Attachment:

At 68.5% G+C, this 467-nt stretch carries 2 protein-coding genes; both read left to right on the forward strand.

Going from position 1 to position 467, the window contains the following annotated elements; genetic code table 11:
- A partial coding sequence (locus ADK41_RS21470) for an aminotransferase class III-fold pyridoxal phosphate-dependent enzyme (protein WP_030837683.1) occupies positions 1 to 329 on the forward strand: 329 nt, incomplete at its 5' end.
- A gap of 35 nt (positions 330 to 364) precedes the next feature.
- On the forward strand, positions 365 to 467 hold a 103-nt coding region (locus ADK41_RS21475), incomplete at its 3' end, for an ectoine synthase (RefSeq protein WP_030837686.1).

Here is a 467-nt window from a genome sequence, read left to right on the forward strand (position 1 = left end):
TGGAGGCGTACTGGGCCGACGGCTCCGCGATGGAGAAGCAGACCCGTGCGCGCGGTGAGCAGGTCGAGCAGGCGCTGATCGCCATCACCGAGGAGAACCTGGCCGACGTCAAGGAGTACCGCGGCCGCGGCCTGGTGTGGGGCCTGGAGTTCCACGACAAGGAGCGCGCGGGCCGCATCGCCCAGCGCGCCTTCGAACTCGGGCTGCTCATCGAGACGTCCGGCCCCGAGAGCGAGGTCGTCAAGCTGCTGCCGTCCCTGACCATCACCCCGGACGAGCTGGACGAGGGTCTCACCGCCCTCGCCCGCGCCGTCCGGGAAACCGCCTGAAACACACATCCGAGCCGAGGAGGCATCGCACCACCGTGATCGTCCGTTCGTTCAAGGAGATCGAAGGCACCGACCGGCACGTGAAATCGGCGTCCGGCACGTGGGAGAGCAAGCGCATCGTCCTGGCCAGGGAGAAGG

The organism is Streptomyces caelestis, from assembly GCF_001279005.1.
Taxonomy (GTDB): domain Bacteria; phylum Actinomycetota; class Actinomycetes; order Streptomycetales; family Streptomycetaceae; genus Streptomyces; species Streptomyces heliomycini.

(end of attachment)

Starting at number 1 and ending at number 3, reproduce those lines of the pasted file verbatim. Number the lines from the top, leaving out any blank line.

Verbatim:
At 68.5% G+C, this 467-nt stretch carries 2 protein-coding genes; both read left to right on the forward strand.

Going from position 1 to position 467, the window contains the following annotated elements; genetic code table 11:
- A partial coding sequence (locus ADK41_RS21470) for an aminotransferase class III-fold pyridoxal phosphate-dependent enzyme (protein WP_030837683.1) occupies positions 1 to 329 on the forward strand: 329 nt, incomplete at its 5' end.